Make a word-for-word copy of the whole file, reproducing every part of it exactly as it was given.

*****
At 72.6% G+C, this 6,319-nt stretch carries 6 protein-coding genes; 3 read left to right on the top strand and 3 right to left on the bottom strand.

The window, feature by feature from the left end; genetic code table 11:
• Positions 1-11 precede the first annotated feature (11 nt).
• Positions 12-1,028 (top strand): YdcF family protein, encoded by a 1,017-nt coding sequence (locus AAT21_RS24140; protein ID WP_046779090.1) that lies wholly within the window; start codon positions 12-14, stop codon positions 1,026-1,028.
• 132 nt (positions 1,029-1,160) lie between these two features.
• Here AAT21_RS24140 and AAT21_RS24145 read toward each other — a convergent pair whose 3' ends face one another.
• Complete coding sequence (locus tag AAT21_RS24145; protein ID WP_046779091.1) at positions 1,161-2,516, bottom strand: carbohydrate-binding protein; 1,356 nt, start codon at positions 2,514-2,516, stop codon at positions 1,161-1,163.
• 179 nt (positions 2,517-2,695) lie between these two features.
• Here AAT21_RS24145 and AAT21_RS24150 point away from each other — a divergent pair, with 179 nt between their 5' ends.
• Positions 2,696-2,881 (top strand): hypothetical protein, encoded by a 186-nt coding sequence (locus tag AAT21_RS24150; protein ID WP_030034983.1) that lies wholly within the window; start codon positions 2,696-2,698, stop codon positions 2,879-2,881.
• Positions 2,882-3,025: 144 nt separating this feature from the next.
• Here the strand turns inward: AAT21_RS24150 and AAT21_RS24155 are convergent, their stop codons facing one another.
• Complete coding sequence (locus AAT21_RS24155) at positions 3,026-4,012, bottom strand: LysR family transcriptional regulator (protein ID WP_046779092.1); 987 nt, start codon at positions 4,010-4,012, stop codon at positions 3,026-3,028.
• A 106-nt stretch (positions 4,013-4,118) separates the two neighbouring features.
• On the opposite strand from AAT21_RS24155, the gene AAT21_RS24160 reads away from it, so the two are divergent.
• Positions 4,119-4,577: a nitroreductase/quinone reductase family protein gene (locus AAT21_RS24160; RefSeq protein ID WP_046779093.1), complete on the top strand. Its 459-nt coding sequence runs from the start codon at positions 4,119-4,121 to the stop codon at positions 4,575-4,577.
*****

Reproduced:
At 72.6% G+C, this 6,319-nt stretch carries 6 protein-coding genes; 3 read left to right on the top strand and 3 right to left on the bottom strand.

The window, feature by feature from the left end; genetic code table 11:
• Positions 1-11 precede the first annotated feature (11 nt).
• Positions 12-1,028 (top strand): YdcF family protein, encoded by a 1,017-nt coding sequence (locus AAT21_RS24140; protein ID WP_046779090.1) that lies wholly within the window; start codon positions 12-14, stop codon positions 1,026-1,028.
• 132 nt (positions 1,029-1,160) lie between these two features.
• Here AAT21_RS24140 and AAT21_RS24145 read toward each other — a convergent pair whose 3' ends face one another.
• Complete coding sequence (locus tag AAT21_RS24145; protein ID WP_046779091.1) at positions 1,161-2,516, bottom strand: carbohydrate-binding protein; 1,356 nt, start codon at positions 2,514-2,516, stop codon at positions 1,161-1,163.
• 179 nt (positions 2,517-2,695) lie between these two features.
• Here AAT21_RS24145 and AAT21_RS24150 point away from each other — a divergent pair, with 179 nt between their 5' ends.
• Positions 2,696-2,881 (top strand): hypothetical protein, encoded by a 186-nt coding sequence (locus tag AAT21_RS24150; protein ID WP_030034983.1) that lies wholly within the window; start codon positions 2,696-2,698, stop codon positions 2,879-2,881.
• Positions 2,882-3,025: 144 nt separating this feature from the next.
• Here the strand turns inward: AAT21_RS24150 and AAT21_RS24155 are convergent, their stop codons facing one another.
• Complete coding sequence (locus AAT21_RS24155) at positions 3,026-4,012, bottom strand: LysR family transcriptional regulator (protein ID WP_046779092.1); 987 nt, start codon at positions 4,010-4,012, stop codon at positions 3,026-3,028.
• A 106-nt stretch (positions 4,013-4,118) separates the two neighbouring features.
• On the opposite strand from AAT21_RS24155, the gene AAT21_RS24160 reads away from it, so the two are divergent.
• Positions 4,119-4,577: a nitroreductase/quinone reductase family protein gene (locus AAT21_RS24160; RefSeq protein ID WP_046779093.1), complete on the top strand. Its 459-nt coding sequence runs from the start codon at positions 4,119-4,121 to the stop codon at positions 4,575-4,577.